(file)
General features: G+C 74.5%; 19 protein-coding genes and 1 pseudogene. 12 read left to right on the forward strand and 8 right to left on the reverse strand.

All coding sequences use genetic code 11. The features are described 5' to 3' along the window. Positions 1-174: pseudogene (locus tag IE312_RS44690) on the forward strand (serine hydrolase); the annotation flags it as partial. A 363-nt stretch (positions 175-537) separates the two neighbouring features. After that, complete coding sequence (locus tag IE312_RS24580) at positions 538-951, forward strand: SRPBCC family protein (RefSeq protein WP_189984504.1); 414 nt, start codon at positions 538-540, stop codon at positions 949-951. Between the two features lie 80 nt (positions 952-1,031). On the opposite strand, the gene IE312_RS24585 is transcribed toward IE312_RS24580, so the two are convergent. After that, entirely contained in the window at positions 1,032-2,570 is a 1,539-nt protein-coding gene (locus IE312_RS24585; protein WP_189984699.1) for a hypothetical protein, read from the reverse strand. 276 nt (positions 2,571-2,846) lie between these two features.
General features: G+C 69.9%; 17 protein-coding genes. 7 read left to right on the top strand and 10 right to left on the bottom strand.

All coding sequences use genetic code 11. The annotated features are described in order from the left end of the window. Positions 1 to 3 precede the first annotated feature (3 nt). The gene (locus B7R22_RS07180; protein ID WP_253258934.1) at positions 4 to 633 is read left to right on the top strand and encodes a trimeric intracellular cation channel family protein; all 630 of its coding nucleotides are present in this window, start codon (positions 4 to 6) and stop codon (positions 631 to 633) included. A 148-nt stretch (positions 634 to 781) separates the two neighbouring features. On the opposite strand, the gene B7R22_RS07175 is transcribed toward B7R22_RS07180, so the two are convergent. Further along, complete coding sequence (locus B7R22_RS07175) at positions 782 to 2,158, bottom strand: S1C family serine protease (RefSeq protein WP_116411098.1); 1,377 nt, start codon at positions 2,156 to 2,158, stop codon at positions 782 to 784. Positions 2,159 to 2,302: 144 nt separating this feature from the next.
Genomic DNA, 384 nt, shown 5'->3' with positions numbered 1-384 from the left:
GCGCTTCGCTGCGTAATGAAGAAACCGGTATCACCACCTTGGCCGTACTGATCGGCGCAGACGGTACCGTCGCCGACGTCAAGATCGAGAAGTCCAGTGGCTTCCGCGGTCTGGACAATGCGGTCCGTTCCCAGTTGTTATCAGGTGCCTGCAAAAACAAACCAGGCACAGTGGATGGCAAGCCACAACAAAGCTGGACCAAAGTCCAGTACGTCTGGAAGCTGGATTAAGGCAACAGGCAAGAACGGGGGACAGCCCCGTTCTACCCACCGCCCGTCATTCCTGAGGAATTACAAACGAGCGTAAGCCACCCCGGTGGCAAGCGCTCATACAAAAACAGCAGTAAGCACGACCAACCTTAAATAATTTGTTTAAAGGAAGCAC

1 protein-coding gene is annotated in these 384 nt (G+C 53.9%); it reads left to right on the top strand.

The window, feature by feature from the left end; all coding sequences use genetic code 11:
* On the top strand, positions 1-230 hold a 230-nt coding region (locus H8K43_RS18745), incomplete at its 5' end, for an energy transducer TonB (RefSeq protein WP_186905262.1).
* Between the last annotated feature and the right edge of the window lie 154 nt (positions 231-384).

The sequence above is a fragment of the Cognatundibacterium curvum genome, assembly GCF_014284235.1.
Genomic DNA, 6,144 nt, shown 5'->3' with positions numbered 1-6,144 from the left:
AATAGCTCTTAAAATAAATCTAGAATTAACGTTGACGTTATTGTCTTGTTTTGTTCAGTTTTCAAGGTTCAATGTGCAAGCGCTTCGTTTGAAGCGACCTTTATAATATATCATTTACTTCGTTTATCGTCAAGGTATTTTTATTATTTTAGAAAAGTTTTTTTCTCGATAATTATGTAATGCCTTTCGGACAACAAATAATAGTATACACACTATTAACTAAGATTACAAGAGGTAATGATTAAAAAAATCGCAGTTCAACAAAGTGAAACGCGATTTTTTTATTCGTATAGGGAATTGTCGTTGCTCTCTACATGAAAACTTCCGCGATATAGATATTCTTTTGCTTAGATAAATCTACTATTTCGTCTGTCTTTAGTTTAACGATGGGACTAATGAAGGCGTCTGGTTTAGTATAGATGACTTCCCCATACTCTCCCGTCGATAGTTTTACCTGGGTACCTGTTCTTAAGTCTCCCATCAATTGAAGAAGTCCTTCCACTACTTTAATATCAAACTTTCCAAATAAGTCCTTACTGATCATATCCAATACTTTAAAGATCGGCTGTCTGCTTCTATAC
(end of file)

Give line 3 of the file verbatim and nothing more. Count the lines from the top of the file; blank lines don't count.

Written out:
General features: G+C 69.9%; 17 protein-coding genes. 7 read left to right on the top strand and 10 right to left on the bottom strand.